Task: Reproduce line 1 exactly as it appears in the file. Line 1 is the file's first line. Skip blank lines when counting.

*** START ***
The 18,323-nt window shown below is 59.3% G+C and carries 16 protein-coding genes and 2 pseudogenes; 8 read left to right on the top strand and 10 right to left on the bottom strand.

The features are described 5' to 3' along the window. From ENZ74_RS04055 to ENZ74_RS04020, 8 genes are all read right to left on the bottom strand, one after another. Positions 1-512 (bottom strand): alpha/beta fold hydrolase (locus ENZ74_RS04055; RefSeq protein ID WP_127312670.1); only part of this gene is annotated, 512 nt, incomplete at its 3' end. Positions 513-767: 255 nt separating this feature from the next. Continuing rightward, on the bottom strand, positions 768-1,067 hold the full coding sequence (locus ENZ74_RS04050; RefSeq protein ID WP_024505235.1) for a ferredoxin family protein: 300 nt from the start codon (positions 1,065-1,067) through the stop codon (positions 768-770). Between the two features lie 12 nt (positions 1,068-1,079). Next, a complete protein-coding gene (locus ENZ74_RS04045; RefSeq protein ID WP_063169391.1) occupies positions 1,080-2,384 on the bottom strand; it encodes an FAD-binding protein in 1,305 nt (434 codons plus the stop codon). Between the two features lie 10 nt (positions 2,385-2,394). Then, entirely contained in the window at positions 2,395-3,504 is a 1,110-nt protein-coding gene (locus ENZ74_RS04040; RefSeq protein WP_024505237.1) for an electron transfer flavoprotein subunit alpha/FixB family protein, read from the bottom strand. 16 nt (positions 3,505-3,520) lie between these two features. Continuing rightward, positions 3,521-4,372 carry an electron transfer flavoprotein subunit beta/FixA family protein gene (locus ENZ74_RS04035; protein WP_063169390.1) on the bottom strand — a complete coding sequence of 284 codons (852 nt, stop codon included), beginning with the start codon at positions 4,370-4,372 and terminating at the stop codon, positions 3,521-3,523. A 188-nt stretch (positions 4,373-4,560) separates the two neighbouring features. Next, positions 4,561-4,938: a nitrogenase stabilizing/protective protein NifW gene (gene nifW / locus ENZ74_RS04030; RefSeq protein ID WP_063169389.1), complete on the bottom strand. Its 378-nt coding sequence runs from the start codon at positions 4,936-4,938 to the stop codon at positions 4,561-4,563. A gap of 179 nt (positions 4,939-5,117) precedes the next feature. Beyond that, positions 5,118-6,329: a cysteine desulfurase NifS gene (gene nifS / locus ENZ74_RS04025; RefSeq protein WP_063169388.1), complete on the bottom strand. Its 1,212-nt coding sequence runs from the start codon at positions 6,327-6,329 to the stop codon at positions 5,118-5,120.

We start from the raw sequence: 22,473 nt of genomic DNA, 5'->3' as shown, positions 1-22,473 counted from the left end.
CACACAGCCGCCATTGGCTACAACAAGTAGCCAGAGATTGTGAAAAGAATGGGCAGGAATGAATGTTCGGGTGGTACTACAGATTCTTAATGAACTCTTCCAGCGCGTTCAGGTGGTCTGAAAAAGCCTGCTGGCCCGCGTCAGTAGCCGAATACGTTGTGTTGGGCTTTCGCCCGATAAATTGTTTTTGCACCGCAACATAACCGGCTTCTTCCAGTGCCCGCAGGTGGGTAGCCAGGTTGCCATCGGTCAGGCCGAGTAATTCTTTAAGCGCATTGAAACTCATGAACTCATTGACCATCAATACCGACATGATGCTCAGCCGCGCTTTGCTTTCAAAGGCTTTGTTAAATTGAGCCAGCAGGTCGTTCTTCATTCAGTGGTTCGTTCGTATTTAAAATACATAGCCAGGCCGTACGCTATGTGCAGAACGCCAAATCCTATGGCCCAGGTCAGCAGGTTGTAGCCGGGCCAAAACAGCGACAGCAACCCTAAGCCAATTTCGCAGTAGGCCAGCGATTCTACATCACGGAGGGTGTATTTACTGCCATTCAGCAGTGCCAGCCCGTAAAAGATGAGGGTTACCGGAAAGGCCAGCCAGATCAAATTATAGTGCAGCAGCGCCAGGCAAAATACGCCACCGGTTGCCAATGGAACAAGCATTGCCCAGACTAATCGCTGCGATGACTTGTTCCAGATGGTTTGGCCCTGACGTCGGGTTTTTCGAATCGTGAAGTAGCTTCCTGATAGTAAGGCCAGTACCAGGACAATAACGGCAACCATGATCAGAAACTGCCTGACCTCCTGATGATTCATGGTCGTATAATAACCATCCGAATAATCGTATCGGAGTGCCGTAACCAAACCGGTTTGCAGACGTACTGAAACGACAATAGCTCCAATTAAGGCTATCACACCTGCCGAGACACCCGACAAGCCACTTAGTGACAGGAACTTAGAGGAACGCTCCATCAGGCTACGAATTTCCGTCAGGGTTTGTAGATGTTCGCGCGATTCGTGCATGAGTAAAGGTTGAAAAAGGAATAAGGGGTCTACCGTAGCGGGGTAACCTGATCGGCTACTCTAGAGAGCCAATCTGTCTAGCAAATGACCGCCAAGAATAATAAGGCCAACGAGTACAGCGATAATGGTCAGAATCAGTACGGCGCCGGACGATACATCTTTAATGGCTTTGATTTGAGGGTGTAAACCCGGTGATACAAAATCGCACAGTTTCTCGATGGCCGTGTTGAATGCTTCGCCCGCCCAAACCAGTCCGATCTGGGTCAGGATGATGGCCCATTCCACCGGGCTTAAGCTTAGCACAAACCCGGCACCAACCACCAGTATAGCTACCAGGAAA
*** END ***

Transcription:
The 18,323-nt window shown below is 59.3% G+C and carries 16 protein-coding genes and 2 pseudogenes; 8 read left to right on the top strand and 10 right to left on the bottom strand.